5) The WHS Connector module that you are required to install on your XP Pro desktop evidently could not find my PCI Bus IDE hard drives on the Promise Technology TX2000+ controller that were configured to run as independent ATA-IDE drives, even when I had the correct and most up-to-date driver installed. It would tell me the drives were there but couldn't back them up or even ID them by drive letter. I found that adding a logon script to set a drive letter to the share on the server would allow access on an XP Pro system similar to the WHS but a heck of a lot easier to administer.
    6) What idiot at Microsoft thinks that FAT and FAT32 drives should NOT be backed up?
    7) What idiot at Microsoft thinks that NOT including the default SVGA and XVGA video drivers is appropriate on a system that might require some hardware maintenance that is NOT supported in the idiot User Web Interface?
    8) What idiot at Microsoft thinks that including ONLY ONE Nic driver for a RealTek 8169 chipset is an appropriate way to setup a Network FILE SERVER?
    9) What idiot at Microsoft thinks that including only 10 USER ACCOUNTS is an appropriate number of accounts for a system that might be used by a family of more than 10 individuals, one or two of which might want to have TWO accounts so he could run one in User and the other as ADMIN?
    10) What idiot at Microsoft thinks that it might NOT be nice to allow Users to log onto the NETWORK system using VPN and IPSEC which used to require DOMAIN logon to allow connections to systems other than the gateway? (This was one of those options in MMC that looked like it was still there but it didn't work.)
    11) What idiot at Microsoft decided to send the RC1 system configuration out such that the outgoing firewall settings were wide open? (And IP Bridging between two NICs, One on the Internet, was still available as a option to turn on and GUESS WHAT? It worked!)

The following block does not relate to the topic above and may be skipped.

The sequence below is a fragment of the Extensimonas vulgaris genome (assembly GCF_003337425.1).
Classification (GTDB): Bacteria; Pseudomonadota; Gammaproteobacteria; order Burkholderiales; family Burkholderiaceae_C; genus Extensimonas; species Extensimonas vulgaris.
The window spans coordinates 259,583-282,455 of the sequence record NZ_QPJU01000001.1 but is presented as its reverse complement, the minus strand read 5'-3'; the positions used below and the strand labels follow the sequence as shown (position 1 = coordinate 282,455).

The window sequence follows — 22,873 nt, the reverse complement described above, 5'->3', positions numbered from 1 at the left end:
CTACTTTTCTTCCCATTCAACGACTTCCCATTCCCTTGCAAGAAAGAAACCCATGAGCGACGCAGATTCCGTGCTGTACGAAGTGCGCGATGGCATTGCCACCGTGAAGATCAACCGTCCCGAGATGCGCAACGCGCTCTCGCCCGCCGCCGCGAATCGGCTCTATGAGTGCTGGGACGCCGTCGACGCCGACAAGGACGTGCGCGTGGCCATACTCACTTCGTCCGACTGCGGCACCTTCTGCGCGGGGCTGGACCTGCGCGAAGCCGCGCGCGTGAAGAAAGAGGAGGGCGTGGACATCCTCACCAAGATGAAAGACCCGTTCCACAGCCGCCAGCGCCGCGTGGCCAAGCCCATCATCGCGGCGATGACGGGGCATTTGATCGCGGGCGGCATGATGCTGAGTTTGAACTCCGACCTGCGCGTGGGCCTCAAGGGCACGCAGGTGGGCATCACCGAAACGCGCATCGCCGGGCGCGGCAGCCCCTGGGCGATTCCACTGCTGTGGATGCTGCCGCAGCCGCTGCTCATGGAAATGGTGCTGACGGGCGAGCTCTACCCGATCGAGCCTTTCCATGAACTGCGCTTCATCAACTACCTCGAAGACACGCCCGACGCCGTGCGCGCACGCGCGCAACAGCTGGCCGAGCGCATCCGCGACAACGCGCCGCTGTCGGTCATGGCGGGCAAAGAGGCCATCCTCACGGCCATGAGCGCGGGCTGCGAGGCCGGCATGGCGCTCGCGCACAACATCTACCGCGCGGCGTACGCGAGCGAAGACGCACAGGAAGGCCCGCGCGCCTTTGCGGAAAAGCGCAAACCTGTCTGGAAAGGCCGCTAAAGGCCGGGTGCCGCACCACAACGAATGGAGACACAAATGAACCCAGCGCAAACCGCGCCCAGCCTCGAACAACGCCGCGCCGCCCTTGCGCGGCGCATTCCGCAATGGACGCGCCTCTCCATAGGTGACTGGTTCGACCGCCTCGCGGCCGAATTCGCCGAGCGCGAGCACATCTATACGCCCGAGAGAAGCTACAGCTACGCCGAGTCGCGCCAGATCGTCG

12) What idiot at Microsoft decided to disenfranchise all of their system owners that still are using Win9X, Win2K or NT 4.0 clients? Yes there are likely ways around it but good grief the product could be expanded WITHOUT doing anything that would harm the security model of the d--- Server! You're using WORKGROUP security Microsoft, not AD Domain, or Radius security!

    13) I never put the system on the Internet. I decided that because it looked and acted like the biggest freaking security nightmare I have ever seen, I would not attempt to test its remote log-on capability. I do have systems on my DSL connection that I'd like to keep virus and worm free.

    14) Did I report this to Microsoft? No. Was there a mechanism to do the reporting? I'm not sure. I never did find anything other than sales pitches at all of the websites that were plugged with URLs on all the "help" screens tacked onto the system.

    15) Would I buy this product? Not till they start selling lift tickets in Hell.
    • Not Sure About All That, But...

      ...there were far more problems with the last beta version than previous ones, and they were not being addressed.